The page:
Behind Born Ruffians' Birthmarks
When a group of best friends lock themselves in a house with a bunch of beer, some firewood and their respective instruments, it's a situation that could result in charred guitars, wounded friendships and questionable morning after stories. Thankfully, Toronto's Born Ruffians did so with the intent to write a record--Birthmarks, their third full-length effort and the follow-up to 2010's Say It--and spent some weeks last spring and fall writing and recording some demos in between the sandwiches and sleepovers.
Born Ruffians hadn't lived under the same roof in quite some time--the band lived together when they initially moved to Toronto and started playing together in 2004--but this country retreat to Ontario proved to work especially well, as Birthmarks is their most cohesive body of work to date. Born Ruffians have grown to be fixtures on both your television and the electro pop festival circuit, opening for Girl Talk, Hot Chip, and Peter Bjorn & John, among others, and popping onto the occasional Brooklyn stage for a cameo in an MTV sitcom. (Their song "Hummingbird" was on an episode of Skins, for anyone keeping tabs on the 10 Spot.) Though their touring schedule has amped up and they'll be celebrating the drop of Birthmarks at the Bowery Ballroom tonight, the rural retreat is more representative of their collective growth spurt as musicians, in that they put their heads together to move outside their musical comfort zone. And they embraced a DIY ethos to do it.
For lead vocalist and guitarist Luke Lalonde, heading out to the farmhouse, closing the front door and throwing away the metaphorical key gave the band a burst of productivity and inspiration they wouldn't have necessarily encountered otherwise. "We used to jam pretty much whenever we wanted to, and then we all moved out," he says, referring to the band's decision to shack up together to write. "The second record was done just in rehearsal spaces and renting and going in three days a week at certain times. I just really wanted to get back to the vibe of living together where you could just play until three in the morning if you want and just pick up an idea. It was good getting back together and feeling like a band."
"Ocean's Peak" was a direct product of this arrangement, as the close quarters kept the band from dropping the kinds of mindless chords and practice loops you pick when you're alone in your bedroom. Had Lalonde not been making a sandwich in the kitchen at some ungodly hour while Mitch Desrosiers was messing with the song's rousing bass riff in the adjoining room, the song wouldn't have been built from this "two pairs of ears are better than one" mentality into an explosive pop anthem, as most of the tracks on Birthmarks are.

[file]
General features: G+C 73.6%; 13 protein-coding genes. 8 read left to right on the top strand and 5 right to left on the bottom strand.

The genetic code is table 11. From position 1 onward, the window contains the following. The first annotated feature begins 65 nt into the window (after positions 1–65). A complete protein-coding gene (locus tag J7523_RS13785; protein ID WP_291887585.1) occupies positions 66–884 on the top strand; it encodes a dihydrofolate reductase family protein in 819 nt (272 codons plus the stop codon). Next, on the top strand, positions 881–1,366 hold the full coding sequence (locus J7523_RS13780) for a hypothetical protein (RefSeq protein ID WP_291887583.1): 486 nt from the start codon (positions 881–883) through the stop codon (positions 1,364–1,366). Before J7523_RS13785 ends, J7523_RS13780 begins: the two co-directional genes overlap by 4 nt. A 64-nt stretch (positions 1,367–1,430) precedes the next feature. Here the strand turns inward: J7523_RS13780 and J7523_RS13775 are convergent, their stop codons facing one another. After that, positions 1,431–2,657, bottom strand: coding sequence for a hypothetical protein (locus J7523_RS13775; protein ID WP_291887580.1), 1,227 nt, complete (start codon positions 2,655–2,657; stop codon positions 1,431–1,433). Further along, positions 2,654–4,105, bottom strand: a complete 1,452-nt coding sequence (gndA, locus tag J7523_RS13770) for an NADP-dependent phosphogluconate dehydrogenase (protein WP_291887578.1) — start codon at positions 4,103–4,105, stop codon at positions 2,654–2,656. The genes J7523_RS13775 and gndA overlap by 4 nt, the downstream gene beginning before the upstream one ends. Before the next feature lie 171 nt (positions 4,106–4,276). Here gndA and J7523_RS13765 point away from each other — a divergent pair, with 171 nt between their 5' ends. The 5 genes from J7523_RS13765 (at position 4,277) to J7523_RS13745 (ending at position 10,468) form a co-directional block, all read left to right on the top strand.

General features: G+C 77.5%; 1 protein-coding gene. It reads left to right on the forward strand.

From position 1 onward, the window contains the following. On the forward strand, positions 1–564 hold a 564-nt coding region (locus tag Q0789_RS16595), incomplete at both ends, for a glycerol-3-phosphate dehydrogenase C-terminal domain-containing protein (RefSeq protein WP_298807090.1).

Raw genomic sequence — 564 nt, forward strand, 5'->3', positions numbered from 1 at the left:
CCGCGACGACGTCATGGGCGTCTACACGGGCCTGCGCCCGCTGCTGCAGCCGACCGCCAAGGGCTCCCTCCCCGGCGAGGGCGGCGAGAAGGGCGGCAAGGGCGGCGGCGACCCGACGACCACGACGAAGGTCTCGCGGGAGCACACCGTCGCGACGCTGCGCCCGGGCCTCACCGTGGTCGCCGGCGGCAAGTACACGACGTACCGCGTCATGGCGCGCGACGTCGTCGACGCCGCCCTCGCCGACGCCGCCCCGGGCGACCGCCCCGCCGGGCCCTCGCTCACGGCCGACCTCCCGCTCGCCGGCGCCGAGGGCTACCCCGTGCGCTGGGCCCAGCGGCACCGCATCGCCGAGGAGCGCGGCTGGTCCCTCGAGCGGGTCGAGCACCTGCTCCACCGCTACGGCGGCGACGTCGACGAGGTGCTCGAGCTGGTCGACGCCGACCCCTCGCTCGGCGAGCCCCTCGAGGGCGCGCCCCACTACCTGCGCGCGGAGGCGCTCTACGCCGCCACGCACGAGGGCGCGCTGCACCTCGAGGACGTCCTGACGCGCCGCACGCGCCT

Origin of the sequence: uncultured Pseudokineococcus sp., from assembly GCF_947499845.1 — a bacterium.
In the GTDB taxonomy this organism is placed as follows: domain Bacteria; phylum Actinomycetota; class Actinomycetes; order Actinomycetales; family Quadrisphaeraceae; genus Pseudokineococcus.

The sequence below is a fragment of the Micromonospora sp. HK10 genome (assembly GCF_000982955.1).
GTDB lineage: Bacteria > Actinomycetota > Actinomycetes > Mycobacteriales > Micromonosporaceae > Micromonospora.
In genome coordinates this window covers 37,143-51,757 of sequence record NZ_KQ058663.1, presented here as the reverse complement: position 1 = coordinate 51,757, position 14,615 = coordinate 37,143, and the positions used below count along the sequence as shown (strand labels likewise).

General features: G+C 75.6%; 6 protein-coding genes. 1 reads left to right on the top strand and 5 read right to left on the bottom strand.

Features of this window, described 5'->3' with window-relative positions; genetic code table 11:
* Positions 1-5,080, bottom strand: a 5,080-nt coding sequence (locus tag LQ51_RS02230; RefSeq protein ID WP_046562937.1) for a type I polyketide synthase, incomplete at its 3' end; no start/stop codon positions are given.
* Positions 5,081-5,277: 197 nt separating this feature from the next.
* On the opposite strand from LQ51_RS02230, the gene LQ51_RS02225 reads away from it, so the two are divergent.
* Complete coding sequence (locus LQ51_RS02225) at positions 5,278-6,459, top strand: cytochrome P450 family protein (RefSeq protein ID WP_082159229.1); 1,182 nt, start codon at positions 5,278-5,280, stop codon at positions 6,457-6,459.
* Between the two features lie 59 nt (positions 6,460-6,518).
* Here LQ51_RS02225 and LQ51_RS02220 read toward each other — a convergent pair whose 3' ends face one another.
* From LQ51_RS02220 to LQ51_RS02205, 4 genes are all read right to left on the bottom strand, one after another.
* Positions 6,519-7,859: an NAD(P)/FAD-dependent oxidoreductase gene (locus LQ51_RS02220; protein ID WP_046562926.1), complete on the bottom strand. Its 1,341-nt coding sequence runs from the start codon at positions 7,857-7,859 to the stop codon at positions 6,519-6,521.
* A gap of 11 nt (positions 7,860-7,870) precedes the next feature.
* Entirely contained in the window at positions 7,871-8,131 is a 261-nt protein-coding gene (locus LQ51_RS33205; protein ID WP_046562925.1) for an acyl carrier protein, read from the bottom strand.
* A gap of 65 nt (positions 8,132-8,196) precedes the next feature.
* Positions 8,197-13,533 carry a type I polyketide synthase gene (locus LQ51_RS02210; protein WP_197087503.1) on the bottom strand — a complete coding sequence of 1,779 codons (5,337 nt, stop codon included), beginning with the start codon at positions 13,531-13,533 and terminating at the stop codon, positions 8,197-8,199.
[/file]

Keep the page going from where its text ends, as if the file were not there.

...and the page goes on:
"A lot of the songs were written when we were demoing them in Ontario, and then they totally changed in the studio to fit how we wanted it to sound and to get the right attitude across," he says. "When I listen to it, I feel like I can picture the size of the instruments and everything. Everything is a lot more separate and powerful on this record than we've done before. We've always wanted to make something more detailed and focus on the production and really get into making it bigger and thicker and just more of a studio record, I guess. This time we were able to do that. We had more time. We had a studio and a producer and worked in a way that worked really well. And I co-produced it with him too, so now it's more of a personal statement production-wise as well, along with the songwriting and everything. I feel like I have my own imprint on the production. In a lot of ways, it's the record we've always wanted to make, but now it's just finally come together and we're all pretty excited about it."
Born Ruffians celebrate the release of Birthmarks at the Bowery Ballroom on Tuesday, April 16.
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